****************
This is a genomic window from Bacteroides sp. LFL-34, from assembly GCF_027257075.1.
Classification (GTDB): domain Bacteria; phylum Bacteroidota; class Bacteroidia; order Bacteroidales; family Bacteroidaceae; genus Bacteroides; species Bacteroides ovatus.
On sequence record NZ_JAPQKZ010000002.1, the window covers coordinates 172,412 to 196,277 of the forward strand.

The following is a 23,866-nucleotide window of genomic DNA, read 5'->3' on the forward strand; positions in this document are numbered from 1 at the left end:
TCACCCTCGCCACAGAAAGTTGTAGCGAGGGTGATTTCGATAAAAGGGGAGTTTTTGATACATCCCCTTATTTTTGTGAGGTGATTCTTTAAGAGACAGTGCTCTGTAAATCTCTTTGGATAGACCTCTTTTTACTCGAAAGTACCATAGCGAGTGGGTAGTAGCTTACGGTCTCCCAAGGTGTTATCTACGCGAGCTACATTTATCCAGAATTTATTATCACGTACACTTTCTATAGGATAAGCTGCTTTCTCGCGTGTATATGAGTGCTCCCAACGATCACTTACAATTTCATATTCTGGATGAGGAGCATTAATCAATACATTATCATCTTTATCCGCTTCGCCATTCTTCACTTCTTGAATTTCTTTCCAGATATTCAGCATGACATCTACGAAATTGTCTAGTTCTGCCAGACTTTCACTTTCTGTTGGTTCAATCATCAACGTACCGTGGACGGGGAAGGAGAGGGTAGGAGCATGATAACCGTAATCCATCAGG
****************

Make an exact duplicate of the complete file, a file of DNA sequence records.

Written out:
This is a genomic window from Bacteroides sp. LFL-34, from assembly GCF_027257075.1.
Classification (GTDB): domain Bacteria; phylum Bacteroidota; class Bacteroidia; order Bacteroidales; family Bacteroidaceae; genus Bacteroides; species Bacteroides ovatus.
On sequence record NZ_JAPQKZ010000002.1, the window covers coordinates 172,412 to 196,277 of the forward strand.

The following is a 23,866-nucleotide window of genomic DNA, read 5'->3' on the forward strand; positions in this document are numbered from 1 at the left end:
TCACCCTCGCCACAGAAAGTTGTAGCGAGGGTGATTTCGATAAAAGGGGAGTTTTTGATACATCCCCTTATTTTTGTGAGGTGATTCTTTAAGAGACAGTGCTCTGTAAATCTCTTTGGATAGACCTCTTTTTACTCGAAAGTACCATAGCGAGTGGGTAGTAGCTTACGGTCTCCCAAGGTGTTATCTACGCGAGCTACATTTATCCAGAATTTATTATCACGTACACTTTCTATAGGATAAGCTGCTTTCTCGCGTGTATATGAGTGCTCCCAACGATCACTTACAATTTCATATTCTGGATGAGGAGCATTAATCAATACATTATCATCTTTATCCGCTTCGCCATTCTTCACTTCTTGAATTTCTTTCCAGATATTCAGCATGACATCTACGAAATTGTCTAGTTCTGCCAGACTTTCACTTTCTGTTGGTTCAATCATCAACGTACCGTGGACGGGGAAGGAGAGGGTAGGAGCATGATAACCGTAATCCATCAGG